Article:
Brown Rat

The brown rat (Rattus norvegicus) is thought to have been introduced into the UK amongst goods imported during the 18th century from eastern Russia or China and has since spread rapidly across the whole country.

They have drab, shaggy grey-brown fur and a long scaly tail, which is nearly as long as their head and body combined. They live in large colonies and the most powerful, aggressive males choose the best territories, nearest to their food source. They identify each other by smell and will fight off rival packs or their members. They are creatures of habit and tend to use the same passageways to get from one place to another, leaving clear signs of their passage, hence the phrase ‘rat run’. They are highly intelligent and adaptable creatures and can swim and climb with great agility, so if a population grows to pest proportions, they can be very difficult to eradicate. They are typically associated with farms, rubbish tips, sewers, urban waterways and warehouses but they will also live in hedgerows and cereal crops. They are commonly found in compost heaps, under garden sheds and wherever poultry or wildfowl are kept. They dig burrows in banks, leaving heaps of earth nearby. They are very common and are widely distributed throughout the UK’s towns and countryside where they thrive alongside man.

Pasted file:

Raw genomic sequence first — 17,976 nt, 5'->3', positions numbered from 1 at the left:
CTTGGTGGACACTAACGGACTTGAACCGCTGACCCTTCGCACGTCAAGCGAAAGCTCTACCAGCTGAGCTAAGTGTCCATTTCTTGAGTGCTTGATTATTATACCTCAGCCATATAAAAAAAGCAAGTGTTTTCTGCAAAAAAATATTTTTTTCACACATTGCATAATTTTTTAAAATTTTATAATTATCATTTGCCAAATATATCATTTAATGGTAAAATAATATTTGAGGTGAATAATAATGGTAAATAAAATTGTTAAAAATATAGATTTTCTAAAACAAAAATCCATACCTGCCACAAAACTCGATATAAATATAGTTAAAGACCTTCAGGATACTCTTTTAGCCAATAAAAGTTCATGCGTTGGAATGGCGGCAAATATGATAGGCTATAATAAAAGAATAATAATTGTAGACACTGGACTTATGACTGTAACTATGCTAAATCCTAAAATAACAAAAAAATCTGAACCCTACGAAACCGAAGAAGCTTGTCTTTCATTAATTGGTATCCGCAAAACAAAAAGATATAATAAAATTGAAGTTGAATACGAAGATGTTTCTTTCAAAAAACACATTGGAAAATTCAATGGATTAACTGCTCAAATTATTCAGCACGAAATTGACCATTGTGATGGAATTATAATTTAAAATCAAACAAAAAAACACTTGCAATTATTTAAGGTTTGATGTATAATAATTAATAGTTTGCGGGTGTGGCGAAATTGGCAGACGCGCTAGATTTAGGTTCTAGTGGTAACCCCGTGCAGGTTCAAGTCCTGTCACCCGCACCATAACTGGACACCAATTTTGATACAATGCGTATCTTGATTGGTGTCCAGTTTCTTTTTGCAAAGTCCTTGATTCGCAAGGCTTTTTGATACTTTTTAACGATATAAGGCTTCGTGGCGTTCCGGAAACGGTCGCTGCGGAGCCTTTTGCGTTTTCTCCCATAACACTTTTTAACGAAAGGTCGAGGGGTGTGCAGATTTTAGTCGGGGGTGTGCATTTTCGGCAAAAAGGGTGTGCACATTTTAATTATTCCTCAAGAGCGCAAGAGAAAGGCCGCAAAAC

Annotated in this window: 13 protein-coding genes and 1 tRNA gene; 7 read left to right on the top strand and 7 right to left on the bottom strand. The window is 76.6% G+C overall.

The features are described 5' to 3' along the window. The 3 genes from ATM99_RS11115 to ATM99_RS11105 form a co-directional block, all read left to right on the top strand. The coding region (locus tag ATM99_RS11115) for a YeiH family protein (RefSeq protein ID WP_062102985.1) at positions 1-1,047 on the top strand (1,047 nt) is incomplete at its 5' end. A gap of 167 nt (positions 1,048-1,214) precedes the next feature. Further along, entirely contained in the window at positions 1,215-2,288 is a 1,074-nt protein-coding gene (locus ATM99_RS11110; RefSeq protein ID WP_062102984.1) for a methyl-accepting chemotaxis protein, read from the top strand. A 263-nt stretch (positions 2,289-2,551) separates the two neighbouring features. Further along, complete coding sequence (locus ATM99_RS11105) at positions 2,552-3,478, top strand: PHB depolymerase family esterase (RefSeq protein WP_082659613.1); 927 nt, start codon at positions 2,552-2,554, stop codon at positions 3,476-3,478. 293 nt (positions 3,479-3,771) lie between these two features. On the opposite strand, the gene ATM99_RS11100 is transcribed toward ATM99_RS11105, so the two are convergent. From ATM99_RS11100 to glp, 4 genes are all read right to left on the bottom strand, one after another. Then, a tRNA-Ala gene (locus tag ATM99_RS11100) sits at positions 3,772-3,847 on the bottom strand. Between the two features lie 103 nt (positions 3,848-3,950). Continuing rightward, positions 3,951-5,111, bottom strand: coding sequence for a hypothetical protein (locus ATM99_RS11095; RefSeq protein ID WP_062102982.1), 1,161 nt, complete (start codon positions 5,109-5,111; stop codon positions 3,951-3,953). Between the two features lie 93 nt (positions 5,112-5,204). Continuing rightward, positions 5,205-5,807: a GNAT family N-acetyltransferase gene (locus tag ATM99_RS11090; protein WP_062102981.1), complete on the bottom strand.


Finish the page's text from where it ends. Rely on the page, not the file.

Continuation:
They breed throughout the year and females can have up to 5 litters per year. Six to eleven blind, helpless young are born per litter and become independent within just three weeks. Young brown rats are grey and are often confused with adult mice. They are omnivorous and will eat almost anything from grain, fruit, eggs, young poultry and animal fat, to whatever they find in rubbish tips and refuse areas. They will even eat soap and candle wax. A cereal diet with some animal matter is preferred. Food is not stored but is often taken to a safe place to be eaten. It is claimed that as much as 20% of the world’s food supply is either destroyed or eaten by rats.

Brown rats are capable of carrying and transmitting a number of diseases to both livestock and humans including Salmonellosis, Tuberculosis, Cryptosporidiosis, Escherichia coli, Leptospirosis (Weil’s disease), Lymphatic choriomeningitis, Murine typhus and Foot-and-mouth disease. Parasites carried by rats include nematodes, mites, tapeworms, fleas and ticks. Cats, foxes and birds of prey hunt very young rats but the adults are often too fierce for predators to catch. Rats are often killed on the roads by cars and are regularly poisoned by man due to their serious pest status.